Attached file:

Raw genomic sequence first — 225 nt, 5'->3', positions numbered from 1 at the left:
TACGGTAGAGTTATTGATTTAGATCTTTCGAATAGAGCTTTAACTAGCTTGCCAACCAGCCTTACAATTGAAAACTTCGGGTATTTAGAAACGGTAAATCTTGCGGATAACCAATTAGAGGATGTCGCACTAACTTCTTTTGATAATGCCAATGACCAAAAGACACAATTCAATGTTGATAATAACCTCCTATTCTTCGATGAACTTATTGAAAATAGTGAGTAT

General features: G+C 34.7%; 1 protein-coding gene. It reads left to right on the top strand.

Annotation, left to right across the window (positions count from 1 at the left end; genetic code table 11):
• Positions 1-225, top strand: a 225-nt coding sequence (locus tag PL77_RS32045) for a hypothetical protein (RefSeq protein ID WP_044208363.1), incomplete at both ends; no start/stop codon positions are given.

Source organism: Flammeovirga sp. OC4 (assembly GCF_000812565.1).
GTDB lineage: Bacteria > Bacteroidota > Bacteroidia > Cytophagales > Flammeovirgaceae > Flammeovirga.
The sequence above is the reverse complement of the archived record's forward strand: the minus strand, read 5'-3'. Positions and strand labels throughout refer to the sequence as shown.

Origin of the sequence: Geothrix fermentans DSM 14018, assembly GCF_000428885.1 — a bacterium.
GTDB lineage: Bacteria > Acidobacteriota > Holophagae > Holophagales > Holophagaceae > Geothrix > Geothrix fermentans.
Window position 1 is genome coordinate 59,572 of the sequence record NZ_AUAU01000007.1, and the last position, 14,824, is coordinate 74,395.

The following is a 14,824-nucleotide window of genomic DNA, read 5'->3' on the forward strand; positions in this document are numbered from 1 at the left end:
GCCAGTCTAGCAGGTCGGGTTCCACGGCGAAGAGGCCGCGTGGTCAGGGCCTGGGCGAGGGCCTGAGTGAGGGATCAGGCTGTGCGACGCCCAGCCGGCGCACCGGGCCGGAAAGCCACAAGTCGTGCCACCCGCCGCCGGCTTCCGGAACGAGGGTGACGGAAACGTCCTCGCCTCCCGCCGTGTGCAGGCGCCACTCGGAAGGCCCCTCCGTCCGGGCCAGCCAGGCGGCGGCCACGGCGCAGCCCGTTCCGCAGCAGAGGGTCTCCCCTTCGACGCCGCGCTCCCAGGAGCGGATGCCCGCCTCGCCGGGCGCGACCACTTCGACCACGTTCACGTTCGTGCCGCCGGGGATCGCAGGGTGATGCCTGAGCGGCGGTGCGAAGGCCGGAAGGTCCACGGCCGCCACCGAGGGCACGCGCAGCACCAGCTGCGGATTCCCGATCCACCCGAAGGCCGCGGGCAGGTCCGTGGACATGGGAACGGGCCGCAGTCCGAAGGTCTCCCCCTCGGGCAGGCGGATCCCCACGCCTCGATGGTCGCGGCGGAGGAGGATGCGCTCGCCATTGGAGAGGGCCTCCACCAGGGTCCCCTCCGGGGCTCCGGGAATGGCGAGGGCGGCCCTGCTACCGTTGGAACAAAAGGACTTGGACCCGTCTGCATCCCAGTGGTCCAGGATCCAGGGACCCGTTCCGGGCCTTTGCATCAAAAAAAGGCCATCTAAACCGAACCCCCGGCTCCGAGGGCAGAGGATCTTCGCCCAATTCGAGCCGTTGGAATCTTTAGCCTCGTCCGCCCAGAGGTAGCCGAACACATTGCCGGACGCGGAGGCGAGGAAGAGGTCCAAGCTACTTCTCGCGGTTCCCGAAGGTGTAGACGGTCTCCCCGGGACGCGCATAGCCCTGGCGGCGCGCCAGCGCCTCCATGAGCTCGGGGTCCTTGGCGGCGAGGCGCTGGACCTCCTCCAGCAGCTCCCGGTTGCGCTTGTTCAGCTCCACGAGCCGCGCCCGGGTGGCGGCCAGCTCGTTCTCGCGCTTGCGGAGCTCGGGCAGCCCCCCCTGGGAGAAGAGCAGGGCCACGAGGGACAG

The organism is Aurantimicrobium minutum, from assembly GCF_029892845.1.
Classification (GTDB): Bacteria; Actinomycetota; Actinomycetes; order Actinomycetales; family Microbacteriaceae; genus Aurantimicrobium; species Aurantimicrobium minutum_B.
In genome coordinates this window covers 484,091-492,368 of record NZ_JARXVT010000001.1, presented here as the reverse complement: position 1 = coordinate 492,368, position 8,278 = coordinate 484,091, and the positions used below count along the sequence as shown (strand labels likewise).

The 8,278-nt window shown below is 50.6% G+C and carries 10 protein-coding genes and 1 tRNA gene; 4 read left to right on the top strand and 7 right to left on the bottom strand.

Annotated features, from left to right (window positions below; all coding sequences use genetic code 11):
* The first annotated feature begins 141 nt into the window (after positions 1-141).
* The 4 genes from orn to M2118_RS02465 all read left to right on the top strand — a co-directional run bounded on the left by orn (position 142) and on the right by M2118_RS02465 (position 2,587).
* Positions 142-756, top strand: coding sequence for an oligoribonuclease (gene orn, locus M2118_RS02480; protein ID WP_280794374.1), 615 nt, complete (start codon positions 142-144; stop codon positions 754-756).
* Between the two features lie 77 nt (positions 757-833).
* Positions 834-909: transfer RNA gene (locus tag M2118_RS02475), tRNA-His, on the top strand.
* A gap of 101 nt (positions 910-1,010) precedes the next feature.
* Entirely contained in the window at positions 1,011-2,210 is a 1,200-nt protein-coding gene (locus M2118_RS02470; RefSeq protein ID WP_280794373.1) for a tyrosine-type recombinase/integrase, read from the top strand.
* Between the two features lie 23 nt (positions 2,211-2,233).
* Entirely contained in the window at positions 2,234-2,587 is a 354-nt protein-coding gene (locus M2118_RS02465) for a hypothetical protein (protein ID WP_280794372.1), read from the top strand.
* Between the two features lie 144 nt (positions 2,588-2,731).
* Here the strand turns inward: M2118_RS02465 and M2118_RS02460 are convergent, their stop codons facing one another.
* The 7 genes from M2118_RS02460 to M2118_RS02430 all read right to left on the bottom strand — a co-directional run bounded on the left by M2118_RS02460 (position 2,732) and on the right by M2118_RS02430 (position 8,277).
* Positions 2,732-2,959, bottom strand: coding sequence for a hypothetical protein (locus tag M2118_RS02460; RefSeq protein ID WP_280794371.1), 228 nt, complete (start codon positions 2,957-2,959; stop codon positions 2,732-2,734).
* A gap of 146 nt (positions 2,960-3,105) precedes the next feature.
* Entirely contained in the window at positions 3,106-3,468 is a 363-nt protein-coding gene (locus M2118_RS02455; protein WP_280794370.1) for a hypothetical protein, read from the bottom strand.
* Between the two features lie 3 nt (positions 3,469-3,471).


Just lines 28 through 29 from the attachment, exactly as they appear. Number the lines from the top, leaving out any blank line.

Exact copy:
* Between the two features lie 144 nt (positions 2,588-2,731).
* Here the strand turns inward: M2118_RS02465 and M2118_RS02460 are convergent, their stop codons facing one another.